Challenges and solutions to superior chimeric antigen receptor-T design and deployment for B-cell lymphomas
Student AuthorsJenny Gao
UMass Chan AffiliationsMedicine
Morningside Graduate School of Biomedical Sciences
RNA Therapeutics Institute
Document TypeJournal Article
MetadataShow full item record
AbstractChimeric antigen receptor-T (CAR-T) therapies represent a major breakthrough in cancer medicine, given the ex vivo-based technology that harnesses the power of one's own immune system. These therapeutics have demonstrated remarkable success for relapsed/refractory B-cell lymphomas. Although more than a decade has passed since the initial introduction of CAR-T therapeutics for patients with leukaemia and lymphoma, there is still significant debate as to where CAR-T therapeutics fit into the management paradigm, as consensus guidelines are limited. Competing interventions deployed in subsequent lines of therapy for aggressive lymphoma include novel targeted agents, bispecific antibodies, and time-honoured stem cell transplant. In this focused review, we discuss the major obstacles to advancing the therapeutic reach for CAR-T products in early lines of therapy. Such barriers include antigen escape, "cold" tumour microenvironments, host inflammation and CAR-T cell exhaustion. We highlight solutions including point-of-care CAR-T manufacturing and early T lymphopheresis. We review the evidence basis for early CAR-T deployment for B-cell lymphomas in light of the recent Food and Drug Administration (FDA) approval of three first-in-class anti-CD3/CD20 bispecific antibodies-mosunetuzumab, epcoritamab and glofitamab. We propose practical recommendations for 2024.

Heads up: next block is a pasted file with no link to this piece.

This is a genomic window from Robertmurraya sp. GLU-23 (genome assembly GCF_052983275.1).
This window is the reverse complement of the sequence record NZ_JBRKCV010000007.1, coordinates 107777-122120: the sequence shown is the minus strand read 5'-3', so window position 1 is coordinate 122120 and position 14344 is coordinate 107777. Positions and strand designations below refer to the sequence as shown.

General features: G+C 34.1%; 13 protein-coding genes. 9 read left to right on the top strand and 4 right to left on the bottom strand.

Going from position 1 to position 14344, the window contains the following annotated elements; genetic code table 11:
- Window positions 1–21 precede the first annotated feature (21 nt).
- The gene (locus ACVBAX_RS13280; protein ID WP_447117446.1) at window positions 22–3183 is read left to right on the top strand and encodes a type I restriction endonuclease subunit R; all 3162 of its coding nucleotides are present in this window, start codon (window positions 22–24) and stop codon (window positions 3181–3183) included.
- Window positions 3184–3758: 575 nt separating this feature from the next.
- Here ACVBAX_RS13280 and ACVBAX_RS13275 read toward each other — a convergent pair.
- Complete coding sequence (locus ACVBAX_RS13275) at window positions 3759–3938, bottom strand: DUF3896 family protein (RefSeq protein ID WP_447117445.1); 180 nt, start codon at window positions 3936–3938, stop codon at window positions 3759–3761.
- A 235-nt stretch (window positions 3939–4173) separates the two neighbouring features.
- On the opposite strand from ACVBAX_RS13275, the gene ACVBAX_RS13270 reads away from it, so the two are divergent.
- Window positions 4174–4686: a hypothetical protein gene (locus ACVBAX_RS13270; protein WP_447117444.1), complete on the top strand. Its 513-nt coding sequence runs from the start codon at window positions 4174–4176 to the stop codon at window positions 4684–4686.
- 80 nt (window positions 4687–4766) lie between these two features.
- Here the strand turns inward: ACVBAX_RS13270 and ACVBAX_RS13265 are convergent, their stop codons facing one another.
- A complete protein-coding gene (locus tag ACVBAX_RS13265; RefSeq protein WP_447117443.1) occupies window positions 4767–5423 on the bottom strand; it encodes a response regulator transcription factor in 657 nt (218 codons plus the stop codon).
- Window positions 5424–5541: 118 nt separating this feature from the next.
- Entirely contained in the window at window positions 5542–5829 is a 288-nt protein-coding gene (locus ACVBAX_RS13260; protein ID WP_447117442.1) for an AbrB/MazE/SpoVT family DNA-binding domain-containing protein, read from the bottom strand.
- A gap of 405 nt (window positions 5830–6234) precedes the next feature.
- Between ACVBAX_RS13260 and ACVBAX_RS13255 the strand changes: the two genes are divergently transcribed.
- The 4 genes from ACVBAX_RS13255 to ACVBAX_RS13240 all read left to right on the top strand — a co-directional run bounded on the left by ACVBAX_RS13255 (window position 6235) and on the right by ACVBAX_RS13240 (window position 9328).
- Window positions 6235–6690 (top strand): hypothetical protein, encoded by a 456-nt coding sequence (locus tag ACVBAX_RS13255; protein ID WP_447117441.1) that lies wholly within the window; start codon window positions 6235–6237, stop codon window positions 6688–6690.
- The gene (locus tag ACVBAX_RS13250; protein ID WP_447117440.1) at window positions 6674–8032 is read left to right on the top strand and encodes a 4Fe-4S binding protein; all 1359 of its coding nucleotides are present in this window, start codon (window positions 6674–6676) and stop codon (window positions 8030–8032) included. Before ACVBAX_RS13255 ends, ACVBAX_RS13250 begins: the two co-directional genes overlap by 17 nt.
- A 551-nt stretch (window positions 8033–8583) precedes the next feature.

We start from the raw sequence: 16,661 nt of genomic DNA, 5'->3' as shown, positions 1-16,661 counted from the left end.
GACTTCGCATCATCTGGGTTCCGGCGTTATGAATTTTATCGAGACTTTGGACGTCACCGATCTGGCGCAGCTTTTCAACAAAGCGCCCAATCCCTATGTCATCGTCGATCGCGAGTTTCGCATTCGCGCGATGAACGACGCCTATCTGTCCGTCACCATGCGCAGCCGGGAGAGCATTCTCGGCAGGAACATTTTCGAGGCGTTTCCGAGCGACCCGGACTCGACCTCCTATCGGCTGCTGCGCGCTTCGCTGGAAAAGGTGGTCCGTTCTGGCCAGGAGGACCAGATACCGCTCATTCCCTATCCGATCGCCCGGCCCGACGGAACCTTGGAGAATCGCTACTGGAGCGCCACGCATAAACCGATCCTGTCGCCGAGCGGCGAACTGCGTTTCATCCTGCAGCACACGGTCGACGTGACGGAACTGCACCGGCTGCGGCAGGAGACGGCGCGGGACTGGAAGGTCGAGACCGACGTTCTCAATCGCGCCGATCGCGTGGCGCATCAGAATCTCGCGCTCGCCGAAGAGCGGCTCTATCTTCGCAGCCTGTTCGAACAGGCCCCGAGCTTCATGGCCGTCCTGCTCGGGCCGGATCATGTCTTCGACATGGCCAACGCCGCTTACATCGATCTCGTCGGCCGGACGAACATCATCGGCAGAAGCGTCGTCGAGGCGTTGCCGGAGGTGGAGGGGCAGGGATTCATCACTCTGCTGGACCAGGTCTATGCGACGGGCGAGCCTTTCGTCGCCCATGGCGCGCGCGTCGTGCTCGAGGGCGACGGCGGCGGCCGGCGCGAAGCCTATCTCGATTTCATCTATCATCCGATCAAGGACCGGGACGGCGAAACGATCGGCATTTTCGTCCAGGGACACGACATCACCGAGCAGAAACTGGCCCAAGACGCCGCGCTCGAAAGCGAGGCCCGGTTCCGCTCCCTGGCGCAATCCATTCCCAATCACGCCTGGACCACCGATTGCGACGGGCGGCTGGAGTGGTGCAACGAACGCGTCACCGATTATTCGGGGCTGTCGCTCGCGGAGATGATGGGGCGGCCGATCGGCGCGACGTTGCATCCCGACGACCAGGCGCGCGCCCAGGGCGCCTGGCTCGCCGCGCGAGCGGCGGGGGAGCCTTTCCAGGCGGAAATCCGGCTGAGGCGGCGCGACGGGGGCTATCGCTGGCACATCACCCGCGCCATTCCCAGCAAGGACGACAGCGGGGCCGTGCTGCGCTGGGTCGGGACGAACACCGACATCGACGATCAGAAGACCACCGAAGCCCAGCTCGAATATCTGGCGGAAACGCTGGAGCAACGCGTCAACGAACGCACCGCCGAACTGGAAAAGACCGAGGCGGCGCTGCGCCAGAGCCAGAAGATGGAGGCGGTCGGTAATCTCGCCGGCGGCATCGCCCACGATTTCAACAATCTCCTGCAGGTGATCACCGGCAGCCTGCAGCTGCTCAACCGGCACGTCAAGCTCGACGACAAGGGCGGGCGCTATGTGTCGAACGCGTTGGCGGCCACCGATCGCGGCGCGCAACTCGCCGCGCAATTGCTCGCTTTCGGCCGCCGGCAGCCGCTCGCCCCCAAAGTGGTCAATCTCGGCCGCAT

SourceGao J, Dahiya S, Patel SA. Challenges and solutions to superior chimeric antigen receptor-T design and deployment for B-cell lymphomas. Br J Haematol. 2023 Oct;203(2):161-168. doi: 10.1111/bjh.19001. Epub 2023 Jul 24. PMID: 37488074.
Permanent Link to this Itemhttp://hdl.handle.net/20.500.14038/52689
Funding and AcknowledgementsUMass Center for Clinical and Translational Science. Grant Number: UL1TR001453
Rights© 2023 British Society for Haematology and John Wiley & Sons Ltd.